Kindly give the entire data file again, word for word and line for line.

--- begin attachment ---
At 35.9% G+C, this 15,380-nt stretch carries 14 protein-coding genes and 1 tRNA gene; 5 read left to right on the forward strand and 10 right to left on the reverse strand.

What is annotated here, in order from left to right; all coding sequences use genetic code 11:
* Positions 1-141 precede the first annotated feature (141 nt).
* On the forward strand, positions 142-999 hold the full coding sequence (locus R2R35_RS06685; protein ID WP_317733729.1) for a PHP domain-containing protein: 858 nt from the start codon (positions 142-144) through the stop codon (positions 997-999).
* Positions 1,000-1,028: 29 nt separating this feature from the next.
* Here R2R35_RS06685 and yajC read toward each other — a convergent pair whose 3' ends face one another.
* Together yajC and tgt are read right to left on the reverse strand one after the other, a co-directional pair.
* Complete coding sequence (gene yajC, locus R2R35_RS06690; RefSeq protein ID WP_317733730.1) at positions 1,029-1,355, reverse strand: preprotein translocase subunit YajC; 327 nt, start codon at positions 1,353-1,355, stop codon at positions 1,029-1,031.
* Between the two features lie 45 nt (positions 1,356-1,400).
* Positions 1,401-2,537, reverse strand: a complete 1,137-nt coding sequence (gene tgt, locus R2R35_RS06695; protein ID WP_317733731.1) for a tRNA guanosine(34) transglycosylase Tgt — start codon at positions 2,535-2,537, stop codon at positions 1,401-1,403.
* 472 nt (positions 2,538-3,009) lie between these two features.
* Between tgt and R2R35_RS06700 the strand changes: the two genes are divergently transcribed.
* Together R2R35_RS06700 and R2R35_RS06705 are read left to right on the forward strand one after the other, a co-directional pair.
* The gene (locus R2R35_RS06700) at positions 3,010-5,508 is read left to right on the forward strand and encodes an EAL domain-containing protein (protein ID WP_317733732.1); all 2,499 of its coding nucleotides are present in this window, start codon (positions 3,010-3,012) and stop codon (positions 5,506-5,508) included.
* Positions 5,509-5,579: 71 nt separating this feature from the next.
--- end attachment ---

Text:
At 35.9% G+C, this 15,380-nt stretch carries 14 protein-coding genes and 1 tRNA gene; 5 read left to right on the forward strand and 10 right to left on the reverse strand.

What is annotated here, in order from left to right; all coding sequences use genetic code 11:
* Positions 1-141 precede the first annotated feature (141 nt).
* On the forward strand, positions 142-999 hold the full coding sequence (locus R2R35_RS06685; protein ID WP_317733729.1) for a PHP domain-containing protein: 858 nt from the start codon (positions 142-144) through the stop codon (positions 997-999).
* Positions 1,000-1,028: 29 nt separating this feature from the next.
* Here R2R35_RS06685 and yajC read toward each other — a convergent pair whose 3' ends face one another.
* Together yajC and tgt are read right to left on the reverse strand one after the other, a co-directional pair.
* Complete coding sequence (gene yajC, locus R2R35_RS06690; RefSeq protein ID WP_317733730.1) at positions 1,029-1,355, reverse strand: preprotein translocase subunit YajC; 327 nt, start codon at positions 1,353-1,355, stop codon at positions 1,029-1,031.
* Between the two features lie 45 nt (positions 1,356-1,400).
* Positions 1,401-2,537, reverse strand: a complete 1,137-nt coding sequence (gene tgt, locus R2R35_RS06695; protein ID WP_317733731.1) for a tRNA guanosine(34) transglycosylase Tgt — start codon at positions 2,535-2,537, stop codon at positions 1,401-1,403.
* 472 nt (positions 2,538-3,009) lie between these two features.
* Between tgt and R2R35_RS06700 the strand changes: the two genes are divergently transcribed.
* Together R2R35_RS06700 and R2R35_RS06705 are read left to right on the forward strand one after the other, a co-directional pair.
* The gene (locus R2R35_RS06700) at positions 3,010-5,508 is read left to right on the forward strand and encodes an EAL domain-containing protein (protein ID WP_317733732.1); all 2,499 of its coding nucleotides are present in this window, start codon (positions 3,010-3,012) and stop codon (positions 5,506-5,508) included.
* Positions 5,509-5,579: 71 nt separating this feature from the next.